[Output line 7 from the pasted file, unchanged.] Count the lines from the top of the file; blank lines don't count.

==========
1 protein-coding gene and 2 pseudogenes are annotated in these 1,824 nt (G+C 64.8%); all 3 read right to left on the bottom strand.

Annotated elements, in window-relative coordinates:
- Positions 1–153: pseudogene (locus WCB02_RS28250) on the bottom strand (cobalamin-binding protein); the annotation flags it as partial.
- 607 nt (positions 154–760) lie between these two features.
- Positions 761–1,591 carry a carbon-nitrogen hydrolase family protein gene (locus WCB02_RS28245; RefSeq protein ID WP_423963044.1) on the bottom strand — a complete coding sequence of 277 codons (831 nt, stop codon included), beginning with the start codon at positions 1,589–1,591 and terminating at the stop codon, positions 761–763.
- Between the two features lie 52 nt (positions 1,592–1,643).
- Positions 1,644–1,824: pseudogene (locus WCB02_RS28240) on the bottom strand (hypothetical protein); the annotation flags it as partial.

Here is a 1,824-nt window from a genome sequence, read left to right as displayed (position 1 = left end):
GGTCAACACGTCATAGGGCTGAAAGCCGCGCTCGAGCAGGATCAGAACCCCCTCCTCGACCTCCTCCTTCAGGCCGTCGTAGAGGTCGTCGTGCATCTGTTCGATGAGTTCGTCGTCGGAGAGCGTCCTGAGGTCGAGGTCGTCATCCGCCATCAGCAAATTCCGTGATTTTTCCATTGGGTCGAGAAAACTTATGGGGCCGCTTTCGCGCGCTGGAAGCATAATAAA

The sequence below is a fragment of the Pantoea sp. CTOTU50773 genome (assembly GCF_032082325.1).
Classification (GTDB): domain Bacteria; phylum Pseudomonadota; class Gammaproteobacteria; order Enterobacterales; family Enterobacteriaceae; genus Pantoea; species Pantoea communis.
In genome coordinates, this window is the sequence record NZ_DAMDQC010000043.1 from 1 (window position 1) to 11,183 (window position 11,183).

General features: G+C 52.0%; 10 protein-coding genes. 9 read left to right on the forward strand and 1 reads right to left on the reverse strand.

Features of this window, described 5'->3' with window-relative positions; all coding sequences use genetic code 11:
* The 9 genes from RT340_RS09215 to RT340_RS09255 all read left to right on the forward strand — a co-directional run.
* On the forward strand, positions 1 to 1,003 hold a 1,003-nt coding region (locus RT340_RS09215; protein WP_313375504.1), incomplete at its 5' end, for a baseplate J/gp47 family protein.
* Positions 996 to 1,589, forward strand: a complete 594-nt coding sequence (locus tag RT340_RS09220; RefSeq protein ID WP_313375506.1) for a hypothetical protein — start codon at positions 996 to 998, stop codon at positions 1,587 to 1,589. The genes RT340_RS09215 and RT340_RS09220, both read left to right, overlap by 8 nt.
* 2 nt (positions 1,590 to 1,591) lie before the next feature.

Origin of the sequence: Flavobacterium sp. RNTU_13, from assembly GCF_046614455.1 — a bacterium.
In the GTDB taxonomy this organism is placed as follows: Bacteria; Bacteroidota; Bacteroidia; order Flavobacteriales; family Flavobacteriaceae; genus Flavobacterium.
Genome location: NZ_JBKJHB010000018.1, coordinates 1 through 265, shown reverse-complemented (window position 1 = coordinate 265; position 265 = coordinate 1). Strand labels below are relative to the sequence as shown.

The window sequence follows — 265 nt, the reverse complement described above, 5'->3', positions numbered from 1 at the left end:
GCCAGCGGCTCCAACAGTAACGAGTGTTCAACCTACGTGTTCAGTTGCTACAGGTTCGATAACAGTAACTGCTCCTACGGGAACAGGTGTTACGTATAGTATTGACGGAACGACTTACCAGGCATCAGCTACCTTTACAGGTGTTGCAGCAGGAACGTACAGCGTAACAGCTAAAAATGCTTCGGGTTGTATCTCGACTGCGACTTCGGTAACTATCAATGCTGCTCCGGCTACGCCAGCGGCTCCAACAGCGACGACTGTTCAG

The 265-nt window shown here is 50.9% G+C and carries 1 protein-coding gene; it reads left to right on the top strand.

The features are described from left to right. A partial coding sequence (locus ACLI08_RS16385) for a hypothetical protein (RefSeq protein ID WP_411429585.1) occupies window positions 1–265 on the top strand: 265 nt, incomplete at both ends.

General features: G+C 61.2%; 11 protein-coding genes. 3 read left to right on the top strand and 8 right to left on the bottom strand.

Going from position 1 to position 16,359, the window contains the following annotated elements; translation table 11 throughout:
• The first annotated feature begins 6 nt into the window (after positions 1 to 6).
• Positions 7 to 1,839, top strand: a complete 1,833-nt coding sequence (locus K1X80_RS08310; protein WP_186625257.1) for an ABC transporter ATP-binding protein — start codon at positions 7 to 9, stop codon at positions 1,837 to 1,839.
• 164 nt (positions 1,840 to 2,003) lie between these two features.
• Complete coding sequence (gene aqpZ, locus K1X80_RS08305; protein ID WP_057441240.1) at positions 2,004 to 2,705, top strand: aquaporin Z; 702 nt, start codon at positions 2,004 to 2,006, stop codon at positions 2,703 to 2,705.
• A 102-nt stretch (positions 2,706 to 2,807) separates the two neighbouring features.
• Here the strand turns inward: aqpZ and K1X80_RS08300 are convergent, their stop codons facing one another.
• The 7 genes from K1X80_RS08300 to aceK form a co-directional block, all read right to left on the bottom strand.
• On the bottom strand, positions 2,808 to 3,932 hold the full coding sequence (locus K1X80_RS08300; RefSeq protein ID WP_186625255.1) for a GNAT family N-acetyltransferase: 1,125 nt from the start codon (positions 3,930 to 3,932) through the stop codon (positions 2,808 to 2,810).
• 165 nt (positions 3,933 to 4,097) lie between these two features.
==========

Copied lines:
- Positions 1,644–1,824: pseudogene (locus WCB02_RS28240) on the bottom strand (hypothetical protein); the annotation flags it as partial.